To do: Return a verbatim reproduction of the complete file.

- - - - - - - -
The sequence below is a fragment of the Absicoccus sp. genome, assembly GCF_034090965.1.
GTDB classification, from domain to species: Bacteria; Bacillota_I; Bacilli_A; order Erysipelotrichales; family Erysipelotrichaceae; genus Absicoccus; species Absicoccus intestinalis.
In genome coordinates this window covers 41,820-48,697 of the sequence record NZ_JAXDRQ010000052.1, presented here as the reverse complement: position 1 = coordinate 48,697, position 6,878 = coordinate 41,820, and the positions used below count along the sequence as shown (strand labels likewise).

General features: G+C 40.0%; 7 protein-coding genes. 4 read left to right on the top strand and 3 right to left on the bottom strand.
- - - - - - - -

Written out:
The sequence below is a fragment of the Absicoccus sp. genome, assembly GCF_034090965.1.
GTDB classification, from domain to species: Bacteria; Bacillota_I; Bacilli_A; order Erysipelotrichales; family Erysipelotrichaceae; genus Absicoccus; species Absicoccus intestinalis.
In genome coordinates this window covers 41,820-48,697 of the sequence record NZ_JAXDRQ010000052.1, presented here as the reverse complement: position 1 = coordinate 48,697, position 6,878 = coordinate 41,820, and the positions used below count along the sequence as shown (strand labels likewise).

General features: G+C 40.0%; 7 protein-coding genes. 4 read left to right on the top strand and 3 right to left on the bottom strand.